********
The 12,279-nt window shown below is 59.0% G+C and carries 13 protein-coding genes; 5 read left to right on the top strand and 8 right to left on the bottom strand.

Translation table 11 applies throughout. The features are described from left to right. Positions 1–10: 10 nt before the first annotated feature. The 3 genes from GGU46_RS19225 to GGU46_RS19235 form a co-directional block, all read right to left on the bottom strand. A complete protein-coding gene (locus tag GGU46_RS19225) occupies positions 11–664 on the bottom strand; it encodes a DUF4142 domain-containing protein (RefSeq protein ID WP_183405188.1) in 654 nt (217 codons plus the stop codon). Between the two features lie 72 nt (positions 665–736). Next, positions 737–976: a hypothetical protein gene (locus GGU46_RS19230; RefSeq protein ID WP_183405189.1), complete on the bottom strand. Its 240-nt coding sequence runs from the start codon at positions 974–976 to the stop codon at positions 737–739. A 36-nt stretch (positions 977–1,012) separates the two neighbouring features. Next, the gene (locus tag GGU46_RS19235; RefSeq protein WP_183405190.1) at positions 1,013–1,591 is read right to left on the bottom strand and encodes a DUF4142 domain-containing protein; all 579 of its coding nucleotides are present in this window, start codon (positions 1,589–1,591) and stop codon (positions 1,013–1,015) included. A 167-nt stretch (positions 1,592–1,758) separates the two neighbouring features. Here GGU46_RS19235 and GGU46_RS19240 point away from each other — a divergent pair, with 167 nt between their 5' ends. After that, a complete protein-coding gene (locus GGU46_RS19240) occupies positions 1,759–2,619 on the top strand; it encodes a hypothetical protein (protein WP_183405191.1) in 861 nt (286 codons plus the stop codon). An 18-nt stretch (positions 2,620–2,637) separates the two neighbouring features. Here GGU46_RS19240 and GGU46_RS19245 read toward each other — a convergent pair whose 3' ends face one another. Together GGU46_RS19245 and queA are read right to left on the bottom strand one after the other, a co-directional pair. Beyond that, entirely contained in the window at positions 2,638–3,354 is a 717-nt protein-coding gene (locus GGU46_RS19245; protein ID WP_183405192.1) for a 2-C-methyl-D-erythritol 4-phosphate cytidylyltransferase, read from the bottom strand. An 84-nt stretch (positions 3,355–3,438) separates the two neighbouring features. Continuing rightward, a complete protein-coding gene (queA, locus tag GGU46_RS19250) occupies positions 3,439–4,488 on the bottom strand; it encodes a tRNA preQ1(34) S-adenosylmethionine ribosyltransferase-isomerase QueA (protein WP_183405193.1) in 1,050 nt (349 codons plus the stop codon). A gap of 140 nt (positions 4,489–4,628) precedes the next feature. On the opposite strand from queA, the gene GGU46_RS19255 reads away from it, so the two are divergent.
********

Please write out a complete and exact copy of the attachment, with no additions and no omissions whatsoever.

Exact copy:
The 12,279-nt window shown below is 59.0% G+C and carries 13 protein-coding genes; 5 read left to right on the top strand and 8 right to left on the bottom strand.

Translation table 11 applies throughout. The features are described from left to right. Positions 1–10: 10 nt before the first annotated feature. The 3 genes from GGU46_RS19225 to GGU46_RS19235 form a co-directional block, all read right to left on the bottom strand. A complete protein-coding gene (locus tag GGU46_RS19225) occupies positions 11–664 on the bottom strand; it encodes a DUF4142 domain-containing protein (RefSeq protein ID WP_183405188.1) in 654 nt (217 codons plus the stop codon). Between the two features lie 72 nt (positions 665–736). Next, positions 737–976: a hypothetical protein gene (locus GGU46_RS19230; RefSeq protein ID WP_183405189.1), complete on the bottom strand. Its 240-nt coding sequence runs from the start codon at positions 974–976 to the stop codon at positions 737–739. A 36-nt stretch (positions 977–1,012) separates the two neighbouring features. Next, the gene (locus tag GGU46_RS19235; RefSeq protein WP_183405190.1) at positions 1,013–1,591 is read right to left on the bottom strand and encodes a DUF4142 domain-containing protein; all 579 of its coding nucleotides are present in this window, start codon (positions 1,589–1,591) and stop codon (positions 1,013–1,015) included. A 167-nt stretch (positions 1,592–1,758) separates the two neighbouring features. Here GGU46_RS19235 and GGU46_RS19240 point away from each other — a divergent pair, with 167 nt between their 5' ends. After that, a complete protein-coding gene (locus GGU46_RS19240) occupies positions 1,759–2,619 on the top strand; it encodes a hypothetical protein (protein WP_183405191.1) in 861 nt (286 codons plus the stop codon). An 18-nt stretch (positions 2,620–2,637) separates the two neighbouring features. Here GGU46_RS19240 and GGU46_RS19245 read toward each other — a convergent pair whose 3' ends face one another. Together GGU46_RS19245 and queA are read right to left on the bottom strand one after the other, a co-directional pair. Beyond that, entirely contained in the window at positions 2,638–3,354 is a 717-nt protein-coding gene (locus GGU46_RS19245; protein ID WP_183405192.1) for a 2-C-methyl-D-erythritol 4-phosphate cytidylyltransferase, read from the bottom strand. An 84-nt stretch (positions 3,355–3,438) separates the two neighbouring features. Continuing rightward, a complete protein-coding gene (queA, locus tag GGU46_RS19250) occupies positions 3,439–4,488 on the bottom strand; it encodes a tRNA preQ1(34) S-adenosylmethionine ribosyltransferase-isomerase QueA (protein WP_183405193.1) in 1,050 nt (349 codons plus the stop codon). A gap of 140 nt (positions 4,489–4,628) precedes the next feature. On the opposite strand from queA, the gene GGU46_RS19255 reads away from it, so the two are divergent.